A boozeless future?

Companies are pouring creativity into nonalcoholic offerings.
Creative nonalcoholic brands like Three Spirit take the idea of booze and turn it on its head, while creative craft brewers are taking their classic beers NA. Courtesy Three Spirit

Nonalcoholic beverages are coming into their own, providing an option for those who want to avoid alcohol for whatever reason they choose.

Some might scoff at the idea of nonalcoholic versions of boozy drinks, but there are plenty of times and places they fit into. It’s no shock the “sober curious” movement is catching on quicker with better alternatives, and it’s adopted a nice nickname as well: the “NoLo” category of beverages. The 2022 Bacardi Cocktail Trends Report found 58% of global customers are expected to drink more NoLo beverages than last year. That’s a significant chunk and likely shows a healthier relationship with booze is on the way.

Perhaps the most impressive entry to the nonalcoholic trend has been Athletic Brewing Company, which is based in Connecticut and recently completed a big expansion in San Diego. The beers are incredibly tasty and certainly can tease a drinker into thinking it’s a full-alcohol craft beer. They still have calories, probably about half that of the boozy versions of a style of beer, but they leave a drinker free of grogginess the next morning, no matter how many are downed.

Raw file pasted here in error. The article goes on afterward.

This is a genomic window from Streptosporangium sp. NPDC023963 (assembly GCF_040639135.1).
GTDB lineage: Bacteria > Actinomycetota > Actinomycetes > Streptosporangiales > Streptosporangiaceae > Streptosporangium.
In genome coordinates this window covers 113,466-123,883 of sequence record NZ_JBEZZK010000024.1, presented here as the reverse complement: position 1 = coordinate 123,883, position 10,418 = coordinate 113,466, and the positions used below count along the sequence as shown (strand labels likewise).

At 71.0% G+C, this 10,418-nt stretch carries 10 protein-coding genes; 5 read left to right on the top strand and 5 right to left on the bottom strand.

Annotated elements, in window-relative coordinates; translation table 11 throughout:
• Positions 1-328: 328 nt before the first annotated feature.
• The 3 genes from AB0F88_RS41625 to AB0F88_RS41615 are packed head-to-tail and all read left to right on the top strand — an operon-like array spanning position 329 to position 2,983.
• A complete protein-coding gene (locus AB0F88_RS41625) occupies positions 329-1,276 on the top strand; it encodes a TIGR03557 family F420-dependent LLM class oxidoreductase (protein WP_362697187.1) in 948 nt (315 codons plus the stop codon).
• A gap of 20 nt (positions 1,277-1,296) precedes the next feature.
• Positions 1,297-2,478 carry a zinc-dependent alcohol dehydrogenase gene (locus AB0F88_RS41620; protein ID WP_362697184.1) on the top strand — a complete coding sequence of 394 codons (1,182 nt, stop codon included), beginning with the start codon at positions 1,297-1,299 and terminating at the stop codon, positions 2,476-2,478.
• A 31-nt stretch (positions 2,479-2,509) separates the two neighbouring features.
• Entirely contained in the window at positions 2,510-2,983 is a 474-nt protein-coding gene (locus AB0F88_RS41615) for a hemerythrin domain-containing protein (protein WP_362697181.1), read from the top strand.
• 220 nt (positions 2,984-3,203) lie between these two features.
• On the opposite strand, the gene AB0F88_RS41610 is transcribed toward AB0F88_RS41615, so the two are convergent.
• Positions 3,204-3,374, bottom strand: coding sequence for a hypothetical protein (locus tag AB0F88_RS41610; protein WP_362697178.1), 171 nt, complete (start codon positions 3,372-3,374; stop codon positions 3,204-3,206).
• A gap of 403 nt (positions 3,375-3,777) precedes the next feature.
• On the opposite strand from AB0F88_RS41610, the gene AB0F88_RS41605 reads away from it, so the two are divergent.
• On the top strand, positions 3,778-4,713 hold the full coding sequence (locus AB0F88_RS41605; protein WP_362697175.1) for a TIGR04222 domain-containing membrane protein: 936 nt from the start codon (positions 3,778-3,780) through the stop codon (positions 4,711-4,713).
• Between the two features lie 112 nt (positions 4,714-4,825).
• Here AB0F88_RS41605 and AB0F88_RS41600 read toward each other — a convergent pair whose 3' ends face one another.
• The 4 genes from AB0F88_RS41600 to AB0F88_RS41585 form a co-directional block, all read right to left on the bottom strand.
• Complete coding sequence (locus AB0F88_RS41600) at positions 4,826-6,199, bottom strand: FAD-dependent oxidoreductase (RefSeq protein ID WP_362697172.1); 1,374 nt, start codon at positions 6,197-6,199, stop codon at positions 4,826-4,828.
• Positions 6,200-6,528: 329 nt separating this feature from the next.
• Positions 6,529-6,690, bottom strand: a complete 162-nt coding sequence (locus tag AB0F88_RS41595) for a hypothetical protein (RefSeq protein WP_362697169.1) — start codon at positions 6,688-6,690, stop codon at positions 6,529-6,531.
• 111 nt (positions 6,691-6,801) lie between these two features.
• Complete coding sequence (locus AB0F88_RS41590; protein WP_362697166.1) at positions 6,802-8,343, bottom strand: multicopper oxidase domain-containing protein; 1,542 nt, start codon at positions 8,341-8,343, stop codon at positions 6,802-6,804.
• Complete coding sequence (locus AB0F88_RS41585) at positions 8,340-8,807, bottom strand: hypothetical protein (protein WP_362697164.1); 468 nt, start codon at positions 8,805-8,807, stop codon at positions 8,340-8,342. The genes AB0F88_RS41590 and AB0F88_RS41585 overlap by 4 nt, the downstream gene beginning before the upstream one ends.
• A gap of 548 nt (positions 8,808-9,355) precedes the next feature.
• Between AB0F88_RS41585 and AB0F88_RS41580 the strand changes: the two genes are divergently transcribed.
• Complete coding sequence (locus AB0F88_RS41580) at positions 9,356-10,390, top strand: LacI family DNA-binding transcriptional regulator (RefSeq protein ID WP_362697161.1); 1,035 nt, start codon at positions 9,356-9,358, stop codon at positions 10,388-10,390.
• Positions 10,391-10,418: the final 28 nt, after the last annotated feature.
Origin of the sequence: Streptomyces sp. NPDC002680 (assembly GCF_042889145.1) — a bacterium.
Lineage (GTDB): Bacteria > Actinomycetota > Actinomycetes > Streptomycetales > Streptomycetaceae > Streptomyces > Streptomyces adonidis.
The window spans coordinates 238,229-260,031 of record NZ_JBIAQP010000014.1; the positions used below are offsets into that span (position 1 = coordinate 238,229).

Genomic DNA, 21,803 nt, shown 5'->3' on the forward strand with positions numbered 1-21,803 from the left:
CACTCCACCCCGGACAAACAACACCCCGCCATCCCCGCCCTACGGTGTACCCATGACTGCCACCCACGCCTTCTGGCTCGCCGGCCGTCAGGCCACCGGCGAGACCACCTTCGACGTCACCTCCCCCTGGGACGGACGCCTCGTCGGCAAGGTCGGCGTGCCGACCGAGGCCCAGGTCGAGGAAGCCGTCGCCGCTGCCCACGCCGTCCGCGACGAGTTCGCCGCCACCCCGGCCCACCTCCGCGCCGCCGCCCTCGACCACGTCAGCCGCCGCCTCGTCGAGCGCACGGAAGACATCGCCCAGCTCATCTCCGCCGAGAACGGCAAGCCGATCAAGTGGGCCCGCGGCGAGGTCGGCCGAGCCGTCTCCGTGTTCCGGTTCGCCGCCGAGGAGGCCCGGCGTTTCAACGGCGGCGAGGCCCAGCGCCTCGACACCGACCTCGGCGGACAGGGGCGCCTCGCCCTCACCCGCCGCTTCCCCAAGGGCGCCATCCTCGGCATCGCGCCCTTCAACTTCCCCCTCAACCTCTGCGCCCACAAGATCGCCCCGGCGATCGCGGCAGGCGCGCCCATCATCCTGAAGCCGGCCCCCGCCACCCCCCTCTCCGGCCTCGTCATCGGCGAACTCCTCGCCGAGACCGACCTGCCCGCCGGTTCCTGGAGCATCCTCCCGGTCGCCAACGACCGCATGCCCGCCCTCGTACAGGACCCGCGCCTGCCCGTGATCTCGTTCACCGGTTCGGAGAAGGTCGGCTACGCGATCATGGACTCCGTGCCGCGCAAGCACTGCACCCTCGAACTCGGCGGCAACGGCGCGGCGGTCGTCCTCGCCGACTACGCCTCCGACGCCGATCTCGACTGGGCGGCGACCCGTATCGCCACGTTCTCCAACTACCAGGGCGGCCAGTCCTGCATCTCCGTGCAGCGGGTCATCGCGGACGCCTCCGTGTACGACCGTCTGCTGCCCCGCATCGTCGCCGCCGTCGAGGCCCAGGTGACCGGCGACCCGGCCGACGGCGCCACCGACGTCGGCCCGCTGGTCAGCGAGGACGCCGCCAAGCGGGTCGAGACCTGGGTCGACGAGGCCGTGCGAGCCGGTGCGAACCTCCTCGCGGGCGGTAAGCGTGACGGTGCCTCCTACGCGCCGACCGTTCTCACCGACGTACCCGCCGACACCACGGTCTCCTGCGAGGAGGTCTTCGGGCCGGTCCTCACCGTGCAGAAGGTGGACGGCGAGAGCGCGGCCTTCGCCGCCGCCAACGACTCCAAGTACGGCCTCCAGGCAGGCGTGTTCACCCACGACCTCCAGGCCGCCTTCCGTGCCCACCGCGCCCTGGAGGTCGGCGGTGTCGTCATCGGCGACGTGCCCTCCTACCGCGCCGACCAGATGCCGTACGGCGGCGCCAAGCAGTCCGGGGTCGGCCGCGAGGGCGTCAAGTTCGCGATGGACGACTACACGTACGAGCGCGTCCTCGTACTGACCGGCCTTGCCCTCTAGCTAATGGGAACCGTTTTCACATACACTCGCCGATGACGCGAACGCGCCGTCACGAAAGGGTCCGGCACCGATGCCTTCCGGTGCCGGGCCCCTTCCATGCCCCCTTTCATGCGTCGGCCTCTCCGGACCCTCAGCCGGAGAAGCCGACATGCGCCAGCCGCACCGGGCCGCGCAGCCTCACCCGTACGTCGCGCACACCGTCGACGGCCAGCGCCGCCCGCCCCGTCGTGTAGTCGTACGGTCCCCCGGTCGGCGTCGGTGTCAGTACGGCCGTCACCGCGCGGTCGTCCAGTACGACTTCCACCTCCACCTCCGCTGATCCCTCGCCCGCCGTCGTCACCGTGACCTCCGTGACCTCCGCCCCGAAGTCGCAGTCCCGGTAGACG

Then there’s Monday Gin. It’s one of the few really solid nonalcoholic spirits imitating a full spirit. It clocks in at zero calories yet tastes just like a gin should. Without a mixer, the lack of booze is a bit noticeable, but toss in some tonic water and lime, and no one is the wiser.

Recently, a craft beer pioneer, Oregon’s Deschutes, released a nonalcoholic version of its flagship Black Butte Porter. Craft distillery WhistlePig, known for its punchy and delicious rye whiskies, released a 100% Rye Aged Non-Whiskey.

Pop star Katy Perry even is getting in on the trend, releasing De Soi, a line of sparkling, nonalcoholic aperitifs.

There are other lines, too, that are moving away from replicating real spirits to forging their own new paths. For example, Optimist Botanicals and Three Spirit. The latter is a trio of elixirs with function and unique tastes made from botanicals. One of them is meant to liven the senses, another elevates the mood, while another calms the mind to prepare for sleep.

Grand Rapids restaurants are jumping on the trend, with several eateries, including The Sovengard and Terra, highlighting low- and nonalcoholic cocktails on their menus.

Many Americans need to examine their relationship with alcohol, especially at a time when trendy craft beverages can hide what otherwise would be considered substance abuse issues. The good news is there’s plenty of healthier options to help people get back on track.

This story can be found in the March/April 2022 issue of Grand Rapids Magazine. To get more stories like this delivered to your mailbox, subscribe here

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